Money in politics has often been described as “like squeezing a balloon” —that is, the air/water gets displaced within the balloon but doesn’t leave it. The political adage has been cited in print since at least 1996.
A similar saying is “Money in politics is like water flowing downhill”—in other words, an unstoppable force of nature’s gravity.
29 December 1996, Rocky Mountain News (Denver, CO), ‘Political will finds a way: Campaign reform won’t stop money from flowing” by Peter Blake:
Trying to limit money in politics is like trying to push down on a balloon. When one area goes down, another pops up.
3 April 1997, NPR: Morning Edition, “Campaign Contributions”:
But despite efforts to limit the influence of money in politics, some say the new laws force candidates to spend even more time and energy fundraising (...) It’s kind of like squeezing a water balloon. You try to take the money out of one area of the political system and it reappears in another.
U.S. News & World Report
v. 122 - 1997
Squeeze out soft money, this argument goes, and the money-in-politics balloon would merely bulge elsewhere.
27 January 2000, Albuquerque (NM) Journal, “Campaign Reformers Have Hopes Up” BY Barry Massey (Associated Press):
“There is a concern that money in politics works like a water balloon. If you squeeze it one place, it sort of pops out in another place,” says Amelia Myer of Common Cause in New Mexico.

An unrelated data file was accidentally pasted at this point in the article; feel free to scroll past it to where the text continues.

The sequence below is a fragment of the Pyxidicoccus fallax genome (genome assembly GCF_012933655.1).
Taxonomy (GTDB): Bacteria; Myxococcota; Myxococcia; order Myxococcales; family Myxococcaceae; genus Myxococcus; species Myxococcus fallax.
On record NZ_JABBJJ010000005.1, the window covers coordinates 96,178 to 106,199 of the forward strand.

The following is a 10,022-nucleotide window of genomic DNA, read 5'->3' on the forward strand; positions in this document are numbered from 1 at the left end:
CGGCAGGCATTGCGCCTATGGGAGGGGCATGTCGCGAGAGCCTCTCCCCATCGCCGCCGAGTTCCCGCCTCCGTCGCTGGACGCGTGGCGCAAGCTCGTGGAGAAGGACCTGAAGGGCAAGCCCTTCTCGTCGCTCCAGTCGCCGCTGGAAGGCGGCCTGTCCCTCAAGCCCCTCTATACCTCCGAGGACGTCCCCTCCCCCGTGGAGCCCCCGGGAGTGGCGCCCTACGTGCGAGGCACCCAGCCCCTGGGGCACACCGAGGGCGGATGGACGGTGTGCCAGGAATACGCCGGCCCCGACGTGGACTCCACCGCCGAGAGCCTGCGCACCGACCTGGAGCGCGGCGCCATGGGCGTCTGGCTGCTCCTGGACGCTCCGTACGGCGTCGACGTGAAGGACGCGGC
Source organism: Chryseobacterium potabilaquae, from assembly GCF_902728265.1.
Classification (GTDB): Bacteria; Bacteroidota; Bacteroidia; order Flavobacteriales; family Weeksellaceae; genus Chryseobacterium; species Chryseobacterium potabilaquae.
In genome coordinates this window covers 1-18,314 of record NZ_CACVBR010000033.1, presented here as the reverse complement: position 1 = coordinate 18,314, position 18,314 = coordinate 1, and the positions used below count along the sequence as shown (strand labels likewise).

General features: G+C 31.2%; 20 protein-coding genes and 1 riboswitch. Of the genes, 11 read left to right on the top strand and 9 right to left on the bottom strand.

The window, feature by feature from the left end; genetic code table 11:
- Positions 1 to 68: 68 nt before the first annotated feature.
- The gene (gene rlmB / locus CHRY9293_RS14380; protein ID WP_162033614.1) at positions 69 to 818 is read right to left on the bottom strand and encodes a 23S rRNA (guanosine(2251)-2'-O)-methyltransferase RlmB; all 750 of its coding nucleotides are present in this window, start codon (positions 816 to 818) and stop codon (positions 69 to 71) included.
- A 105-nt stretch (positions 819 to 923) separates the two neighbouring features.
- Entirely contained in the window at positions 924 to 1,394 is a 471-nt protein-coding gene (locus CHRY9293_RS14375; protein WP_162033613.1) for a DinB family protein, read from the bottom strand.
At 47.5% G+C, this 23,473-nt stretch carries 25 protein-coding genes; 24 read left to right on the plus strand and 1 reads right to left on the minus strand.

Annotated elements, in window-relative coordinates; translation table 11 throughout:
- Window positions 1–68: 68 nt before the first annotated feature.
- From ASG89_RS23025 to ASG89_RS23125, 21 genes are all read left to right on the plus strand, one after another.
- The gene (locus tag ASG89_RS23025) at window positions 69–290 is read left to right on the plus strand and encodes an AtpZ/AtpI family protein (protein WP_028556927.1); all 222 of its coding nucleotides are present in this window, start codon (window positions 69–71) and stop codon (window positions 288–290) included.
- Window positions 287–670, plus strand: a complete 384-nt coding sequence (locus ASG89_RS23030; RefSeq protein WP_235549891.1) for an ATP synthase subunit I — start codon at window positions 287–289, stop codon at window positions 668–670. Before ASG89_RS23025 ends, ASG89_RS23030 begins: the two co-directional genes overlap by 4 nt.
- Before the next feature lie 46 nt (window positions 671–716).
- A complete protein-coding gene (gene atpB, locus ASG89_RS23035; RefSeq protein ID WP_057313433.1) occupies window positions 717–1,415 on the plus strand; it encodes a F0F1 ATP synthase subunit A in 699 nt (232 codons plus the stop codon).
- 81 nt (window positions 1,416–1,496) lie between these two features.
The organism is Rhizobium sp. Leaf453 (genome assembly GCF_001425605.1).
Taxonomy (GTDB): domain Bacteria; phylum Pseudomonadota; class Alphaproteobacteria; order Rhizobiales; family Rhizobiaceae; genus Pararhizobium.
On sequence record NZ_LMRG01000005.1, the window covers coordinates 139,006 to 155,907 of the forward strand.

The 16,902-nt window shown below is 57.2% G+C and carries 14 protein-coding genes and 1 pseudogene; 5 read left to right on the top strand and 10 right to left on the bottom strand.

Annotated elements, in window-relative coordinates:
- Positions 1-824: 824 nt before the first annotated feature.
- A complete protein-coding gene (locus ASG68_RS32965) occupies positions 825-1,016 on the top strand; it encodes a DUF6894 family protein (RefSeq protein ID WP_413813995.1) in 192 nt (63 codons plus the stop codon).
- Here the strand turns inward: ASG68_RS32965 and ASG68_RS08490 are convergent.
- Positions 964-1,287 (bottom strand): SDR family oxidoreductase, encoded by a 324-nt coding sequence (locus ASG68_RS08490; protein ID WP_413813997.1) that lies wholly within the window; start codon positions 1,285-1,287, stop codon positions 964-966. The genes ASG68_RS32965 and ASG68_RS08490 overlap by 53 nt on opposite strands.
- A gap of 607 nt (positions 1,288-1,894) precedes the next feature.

24 March 2001, Los Angeles (CA) Times, “The Sound of Cha-Ching! Still Music to Reformers’ Ears” by Greg Miller, pg. A12:
Campaign finance reform “is like a water balloon,” said Bob Rusbuldt.
Money, politics, and campaign finance reform law in the states
By David Andrew Schultz
Durham, NC: Carolina Academic Press
The moral from state experiences can be used to confirm an old political adage that regulating money in politics is like a water balloon: if one squeezes one end of the ballon, the water will shift elsewhere.
Minnesota Public Radio
New 527 groups enter the political debate
by Laura McCallum, Minnesota Public Radio
July 25, 2004
“There’s that old metaphor that money in politics is like a water balloon—you squeeze it one place and it goes somewhere else,” Schultz said.
Congress May Push Donors to Unregulated U.S. Political Groups
By Kristin Jensen and Michael Forsythe
July 11, 2005 (Bloomberg)
“Money in politics is like air in a balloon: Any time you compress it one place it’s going to pop out somewhere else,” says Kenneth Gross, who was the Federal Election Commission’s head of enforcement in the 1980s.
Winning Elections with Political Marketing
By Philip Davies and Bruce I. Newman
As David Schultz concluded from a twelve-state examination of campaign finance reform experiences:
...regulating money in politics is like a waer balloon: if one squeezes one end of the balloon, the water will shift elsewhere. Regulations that seek to limit money in politics do not seem to prevent contributors from giving; they simply shift their donations to another venue.
Posted: Jun 15, 2007 4:59 AM
From the Buffalo News…
Watson: Open market lets you buy a politician
Updated: 06/14/07 8:57 AM
Critics have long complained that reforms to ban soft money, limit hard money and regulate campaign advertising are not only unconstitutional, they’re unworkable. They insist the campaign system is a giant balloon: Squeeze it in one place, and it expands someplace else.
New York City • Government/Law/Military/Religion /Health • Tuesday, March 23, 2010 • Permalink